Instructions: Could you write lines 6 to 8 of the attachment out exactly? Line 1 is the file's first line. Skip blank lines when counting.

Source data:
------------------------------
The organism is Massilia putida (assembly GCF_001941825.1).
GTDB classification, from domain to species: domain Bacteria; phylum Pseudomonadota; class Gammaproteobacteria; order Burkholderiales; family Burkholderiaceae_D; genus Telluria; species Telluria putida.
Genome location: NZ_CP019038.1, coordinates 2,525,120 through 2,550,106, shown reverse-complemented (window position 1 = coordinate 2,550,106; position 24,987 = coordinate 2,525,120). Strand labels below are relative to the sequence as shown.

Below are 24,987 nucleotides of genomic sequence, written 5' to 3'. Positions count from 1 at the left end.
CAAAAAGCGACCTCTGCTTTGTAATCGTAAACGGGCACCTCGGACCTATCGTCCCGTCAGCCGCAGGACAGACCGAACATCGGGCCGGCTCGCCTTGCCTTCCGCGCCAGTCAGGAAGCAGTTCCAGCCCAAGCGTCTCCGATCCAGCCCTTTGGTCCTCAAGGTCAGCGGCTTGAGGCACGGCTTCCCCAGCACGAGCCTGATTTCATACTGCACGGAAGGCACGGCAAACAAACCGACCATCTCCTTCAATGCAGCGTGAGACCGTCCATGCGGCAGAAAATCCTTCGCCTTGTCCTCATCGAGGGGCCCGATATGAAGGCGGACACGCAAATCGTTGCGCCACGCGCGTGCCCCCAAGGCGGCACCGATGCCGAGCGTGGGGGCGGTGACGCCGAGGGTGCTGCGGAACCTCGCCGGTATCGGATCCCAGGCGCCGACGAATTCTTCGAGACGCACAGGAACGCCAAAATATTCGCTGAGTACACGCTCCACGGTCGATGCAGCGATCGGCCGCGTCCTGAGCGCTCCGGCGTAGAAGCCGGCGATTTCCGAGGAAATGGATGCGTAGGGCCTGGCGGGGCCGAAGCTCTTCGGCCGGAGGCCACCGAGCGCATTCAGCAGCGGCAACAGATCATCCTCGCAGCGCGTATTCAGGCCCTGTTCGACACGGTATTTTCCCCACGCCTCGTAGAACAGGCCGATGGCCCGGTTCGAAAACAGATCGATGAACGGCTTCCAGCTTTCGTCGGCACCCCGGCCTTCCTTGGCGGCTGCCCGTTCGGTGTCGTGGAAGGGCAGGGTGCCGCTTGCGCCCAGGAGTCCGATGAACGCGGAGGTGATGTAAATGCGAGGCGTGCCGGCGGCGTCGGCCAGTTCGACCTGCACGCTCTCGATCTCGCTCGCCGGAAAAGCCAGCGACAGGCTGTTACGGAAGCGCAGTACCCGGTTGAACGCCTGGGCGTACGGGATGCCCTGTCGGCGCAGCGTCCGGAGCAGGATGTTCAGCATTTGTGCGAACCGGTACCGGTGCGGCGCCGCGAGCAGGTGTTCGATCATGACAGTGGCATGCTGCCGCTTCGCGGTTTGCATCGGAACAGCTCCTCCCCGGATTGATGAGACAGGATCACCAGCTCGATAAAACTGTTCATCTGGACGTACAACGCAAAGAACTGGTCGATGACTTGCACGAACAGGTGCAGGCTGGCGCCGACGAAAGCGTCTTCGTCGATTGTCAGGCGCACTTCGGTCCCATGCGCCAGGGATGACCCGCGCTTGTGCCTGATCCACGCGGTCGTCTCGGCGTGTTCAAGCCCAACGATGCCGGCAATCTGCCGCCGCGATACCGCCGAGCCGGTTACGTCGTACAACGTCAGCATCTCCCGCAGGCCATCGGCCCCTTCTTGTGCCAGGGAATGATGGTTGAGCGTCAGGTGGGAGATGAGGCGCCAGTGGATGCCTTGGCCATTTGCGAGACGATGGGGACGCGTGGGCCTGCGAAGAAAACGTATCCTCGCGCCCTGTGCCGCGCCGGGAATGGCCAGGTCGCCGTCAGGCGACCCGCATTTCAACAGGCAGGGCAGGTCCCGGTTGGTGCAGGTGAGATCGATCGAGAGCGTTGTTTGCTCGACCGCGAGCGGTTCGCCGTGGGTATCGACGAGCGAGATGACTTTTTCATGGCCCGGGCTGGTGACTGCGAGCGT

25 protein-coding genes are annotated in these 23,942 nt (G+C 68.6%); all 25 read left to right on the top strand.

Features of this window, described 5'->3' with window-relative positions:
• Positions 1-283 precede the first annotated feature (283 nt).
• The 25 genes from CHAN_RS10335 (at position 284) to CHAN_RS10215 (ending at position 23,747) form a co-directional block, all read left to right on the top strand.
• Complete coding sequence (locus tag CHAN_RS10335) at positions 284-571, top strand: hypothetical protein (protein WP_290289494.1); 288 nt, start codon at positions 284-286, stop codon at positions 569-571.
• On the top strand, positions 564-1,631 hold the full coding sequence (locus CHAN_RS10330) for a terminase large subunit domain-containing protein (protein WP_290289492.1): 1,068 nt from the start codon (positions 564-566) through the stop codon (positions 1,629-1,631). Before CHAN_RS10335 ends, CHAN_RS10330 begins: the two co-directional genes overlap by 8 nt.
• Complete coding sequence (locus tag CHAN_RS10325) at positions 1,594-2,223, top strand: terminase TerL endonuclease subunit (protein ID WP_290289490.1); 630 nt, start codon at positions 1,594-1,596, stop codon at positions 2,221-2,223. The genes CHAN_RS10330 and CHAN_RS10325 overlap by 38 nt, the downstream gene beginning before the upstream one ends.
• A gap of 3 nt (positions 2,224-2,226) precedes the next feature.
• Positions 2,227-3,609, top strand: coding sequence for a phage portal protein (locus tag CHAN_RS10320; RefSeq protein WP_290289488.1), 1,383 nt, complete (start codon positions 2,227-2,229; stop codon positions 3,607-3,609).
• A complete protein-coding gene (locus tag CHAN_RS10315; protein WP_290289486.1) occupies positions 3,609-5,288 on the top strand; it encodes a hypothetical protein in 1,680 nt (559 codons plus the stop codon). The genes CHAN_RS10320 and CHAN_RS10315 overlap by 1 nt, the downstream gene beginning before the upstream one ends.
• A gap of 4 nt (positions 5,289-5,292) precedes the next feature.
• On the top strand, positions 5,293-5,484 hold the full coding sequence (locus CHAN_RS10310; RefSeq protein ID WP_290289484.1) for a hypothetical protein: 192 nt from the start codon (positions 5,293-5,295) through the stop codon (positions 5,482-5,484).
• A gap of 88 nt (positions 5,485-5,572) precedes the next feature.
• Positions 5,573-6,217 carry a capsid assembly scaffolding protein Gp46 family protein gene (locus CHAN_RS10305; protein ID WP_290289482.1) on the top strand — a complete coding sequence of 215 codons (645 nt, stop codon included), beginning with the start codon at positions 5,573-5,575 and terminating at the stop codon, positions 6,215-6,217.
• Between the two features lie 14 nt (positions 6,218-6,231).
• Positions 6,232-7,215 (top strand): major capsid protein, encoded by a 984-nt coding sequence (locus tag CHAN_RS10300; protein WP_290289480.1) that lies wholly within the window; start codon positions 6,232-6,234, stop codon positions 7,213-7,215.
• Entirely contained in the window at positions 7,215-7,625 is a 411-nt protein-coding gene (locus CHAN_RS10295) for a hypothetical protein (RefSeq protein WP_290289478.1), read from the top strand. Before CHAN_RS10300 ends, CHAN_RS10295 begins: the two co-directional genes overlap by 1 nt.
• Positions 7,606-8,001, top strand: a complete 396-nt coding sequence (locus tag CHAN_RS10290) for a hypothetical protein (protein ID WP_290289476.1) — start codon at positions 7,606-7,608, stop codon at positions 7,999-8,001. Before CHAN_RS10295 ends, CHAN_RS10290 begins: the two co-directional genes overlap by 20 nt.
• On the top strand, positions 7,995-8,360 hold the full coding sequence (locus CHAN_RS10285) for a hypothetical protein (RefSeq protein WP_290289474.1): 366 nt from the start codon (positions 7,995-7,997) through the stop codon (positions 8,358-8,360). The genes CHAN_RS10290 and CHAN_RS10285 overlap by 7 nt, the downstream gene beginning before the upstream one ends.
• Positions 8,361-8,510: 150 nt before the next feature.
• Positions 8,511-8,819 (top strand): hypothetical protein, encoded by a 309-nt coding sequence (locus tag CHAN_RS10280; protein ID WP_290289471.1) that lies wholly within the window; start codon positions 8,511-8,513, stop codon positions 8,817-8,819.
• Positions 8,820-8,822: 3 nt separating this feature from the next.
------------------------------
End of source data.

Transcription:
25 protein-coding genes are annotated in these 23,942 nt (G+C 68.6%); all 25 read left to right on the top strand.

Features of this window, described 5'->3' with window-relative positions:
• Positions 1-283 precede the first annotated feature (283 nt).